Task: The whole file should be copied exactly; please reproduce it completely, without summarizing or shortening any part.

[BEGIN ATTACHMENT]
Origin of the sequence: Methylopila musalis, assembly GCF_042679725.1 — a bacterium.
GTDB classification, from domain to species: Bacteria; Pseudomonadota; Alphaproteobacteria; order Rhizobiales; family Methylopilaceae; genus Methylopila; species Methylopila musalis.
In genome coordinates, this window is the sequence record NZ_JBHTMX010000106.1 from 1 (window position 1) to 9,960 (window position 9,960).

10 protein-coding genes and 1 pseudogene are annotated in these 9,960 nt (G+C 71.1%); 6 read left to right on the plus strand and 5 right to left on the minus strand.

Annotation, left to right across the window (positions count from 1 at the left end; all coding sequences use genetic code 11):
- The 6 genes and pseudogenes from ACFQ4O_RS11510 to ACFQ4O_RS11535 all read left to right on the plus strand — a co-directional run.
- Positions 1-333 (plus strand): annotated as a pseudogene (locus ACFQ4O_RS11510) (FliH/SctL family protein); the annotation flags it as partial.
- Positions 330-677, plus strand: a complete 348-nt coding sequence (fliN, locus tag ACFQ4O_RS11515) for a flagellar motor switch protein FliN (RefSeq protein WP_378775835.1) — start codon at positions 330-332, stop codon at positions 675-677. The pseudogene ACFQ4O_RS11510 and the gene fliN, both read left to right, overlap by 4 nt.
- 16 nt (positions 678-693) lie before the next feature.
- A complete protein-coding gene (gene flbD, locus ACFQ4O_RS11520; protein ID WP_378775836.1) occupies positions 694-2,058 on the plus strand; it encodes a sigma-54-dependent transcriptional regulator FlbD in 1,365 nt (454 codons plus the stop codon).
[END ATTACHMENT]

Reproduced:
Origin of the sequence: Methylopila musalis, assembly GCF_042679725.1 — a bacterium.
GTDB classification, from domain to species: Bacteria; Pseudomonadota; Alphaproteobacteria; order Rhizobiales; family Methylopilaceae; genus Methylopila; species Methylopila musalis.
In genome coordinates, this window is the sequence record NZ_JBHTMX010000106.1 from 1 (window position 1) to 9,960 (window position 9,960).

10 protein-coding genes and 1 pseudogene are annotated in these 9,960 nt (G+C 71.1%); 6 read left to right on the plus strand and 5 right to left on the minus strand.

Annotation, left to right across the window (positions count from 1 at the left end; all coding sequences use genetic code 11):
- The 6 genes and pseudogenes from ACFQ4O_RS11510 to ACFQ4O_RS11535 all read left to right on the plus strand — a co-directional run.
- Positions 1-333 (plus strand): annotated as a pseudogene (locus ACFQ4O_RS11510) (FliH/SctL family protein); the annotation flags it as partial.
- Positions 330-677, plus strand: a complete 348-nt coding sequence (fliN, locus tag ACFQ4O_RS11515) for a flagellar motor switch protein FliN (RefSeq protein WP_378775835.1) — start codon at positions 330-332, stop codon at positions 675-677. The pseudogene ACFQ4O_RS11510 and the gene fliN, both read left to right, overlap by 4 nt.
- 16 nt (positions 678-693) lie before the next feature.
- A complete protein-coding gene (gene flbD, locus ACFQ4O_RS11520; protein ID WP_378775836.1) occupies positions 694-2,058 on the plus strand; it encodes a sigma-54-dependent transcriptional regulator FlbD in 1,365 nt (454 codons plus the stop codon).